While we were away it rained, but too late to save this year´s oats. They´re stubby, Estebanito said. The stalks should´ve grown knee-high and stayed green right into July, but the weather went hot and dry.
Way too soon, the fields shifted from green to gold. Now the farmers must harvest what they can. The khaki dust of August and September will probably coat a good percent of July this year as well. Disaster.
But there´s joy in Moratinos anyhow. Pin is back at work at the trucking company. Mad Fran is back, too, meeting hapless pilgrims at the edge of town and nonsensically singing them through the plaza.
And they come, come, come, the pilgrims -- hand in hand, or alone, or gathered together in bands. They stop out by the cemetery and snap photos of the bodega hill. They explore the bodega doorways, rattle the doors, make more photos. Some relieve themselves in the tall grass, or deep in the cool dark of the abandoned and collapsed caves. Their shit is everywhere these days, along with folded squares of toilet paper they so carefully use to cleanse themselves.
We have not seen so many pilgrims at The Peaceable in the last few days. Since we made it home on Tuesday we have holed-up at home, ignoring all the blandishments of Sahagún in full fiesta mode, and the faithful of Carrion de los Condes laying down great carpets of flower petals in the streets for Corpus Christi. Missed it, missed it all.
We left only to take Una to veterinarian, and Kim to the train station to say goodbye. We bought some vegetables. We came home and closed the gate behind us. Just me and Paddy and the animals.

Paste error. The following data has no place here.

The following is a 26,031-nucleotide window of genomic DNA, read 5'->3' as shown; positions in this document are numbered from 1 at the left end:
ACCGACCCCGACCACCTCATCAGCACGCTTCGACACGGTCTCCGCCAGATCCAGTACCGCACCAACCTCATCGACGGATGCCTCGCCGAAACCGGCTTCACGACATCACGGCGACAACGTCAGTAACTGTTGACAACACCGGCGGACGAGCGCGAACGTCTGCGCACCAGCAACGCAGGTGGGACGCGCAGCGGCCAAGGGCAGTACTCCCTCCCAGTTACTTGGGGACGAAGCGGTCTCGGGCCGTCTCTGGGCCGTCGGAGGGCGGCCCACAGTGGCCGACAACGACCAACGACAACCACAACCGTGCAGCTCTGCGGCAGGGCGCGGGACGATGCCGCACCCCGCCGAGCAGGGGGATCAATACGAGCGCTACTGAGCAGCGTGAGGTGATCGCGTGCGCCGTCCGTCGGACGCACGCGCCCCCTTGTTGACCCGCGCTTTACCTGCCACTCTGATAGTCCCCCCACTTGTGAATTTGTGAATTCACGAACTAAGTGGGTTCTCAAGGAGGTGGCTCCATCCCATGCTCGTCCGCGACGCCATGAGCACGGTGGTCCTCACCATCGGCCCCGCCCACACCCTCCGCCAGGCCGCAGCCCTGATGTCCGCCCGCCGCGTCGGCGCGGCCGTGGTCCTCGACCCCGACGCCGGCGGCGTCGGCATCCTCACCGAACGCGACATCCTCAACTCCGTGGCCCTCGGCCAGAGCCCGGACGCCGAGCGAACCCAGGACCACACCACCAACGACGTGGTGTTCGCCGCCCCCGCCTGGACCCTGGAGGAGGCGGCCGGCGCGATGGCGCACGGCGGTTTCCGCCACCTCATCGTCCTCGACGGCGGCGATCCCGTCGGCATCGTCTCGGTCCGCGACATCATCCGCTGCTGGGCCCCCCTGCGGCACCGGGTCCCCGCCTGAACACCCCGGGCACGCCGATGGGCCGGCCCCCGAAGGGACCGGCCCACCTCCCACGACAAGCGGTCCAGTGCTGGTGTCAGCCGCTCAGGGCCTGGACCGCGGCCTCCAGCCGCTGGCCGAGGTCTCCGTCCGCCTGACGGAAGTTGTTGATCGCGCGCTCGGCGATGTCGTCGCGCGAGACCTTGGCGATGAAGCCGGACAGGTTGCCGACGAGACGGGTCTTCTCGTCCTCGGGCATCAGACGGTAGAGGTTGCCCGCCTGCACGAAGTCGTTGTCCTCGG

We have not been alone together in our house since mid-March.
We must do all our own housework now. This morning I swept the floors for the first time in far too long. The clutter is already setting in. Kim´s shimmering butler skills have spoiled us in a grand way, and now we must return to our usual level of grubby mayhem.
Today I cooked. I baked and roasted, braised and boiled.
Paddy sat out in the yard with the hens. He basked. They scratched and plucked and cackled and chirred. (Blodwyn, having lived for a week on a cocktail of antibiotics and garlicky grain, is now returned to health. Hallelujah!)
We pulled up chairs beneath the patio umbrella and split up between us a backlog of New Yorker magazines. We spent the afternoon luxuriating in American prose style.
And that is all we have done. It is all we are doing.
It is not quiet, though.
From Sahagun comes the boom of rockets and fireworks -- 9 kilometers distant, but still enough to send Una hobbling into the darkest corner she can find. The neighbors next door have invited guests for the weekend, so we share their flamenco-pop music, their motorbike roars, and the mouthwatering aroma of meat on their charcoal grill.
And high in the big cedar tree in the patio, the late-night bird chorus sends up a terrific racket. (If I was a better techie I´d capture it with this wizzo computer and post a .wav file. But I don´t know how, alas!)
A week ago right now we were at an art opening in the south of France, hobnobbing with the Beautiful and Best. It seems so long ago, and very far away.
Today we are happy, alone together in our scruffy little kingdom of peace. It´s better this way.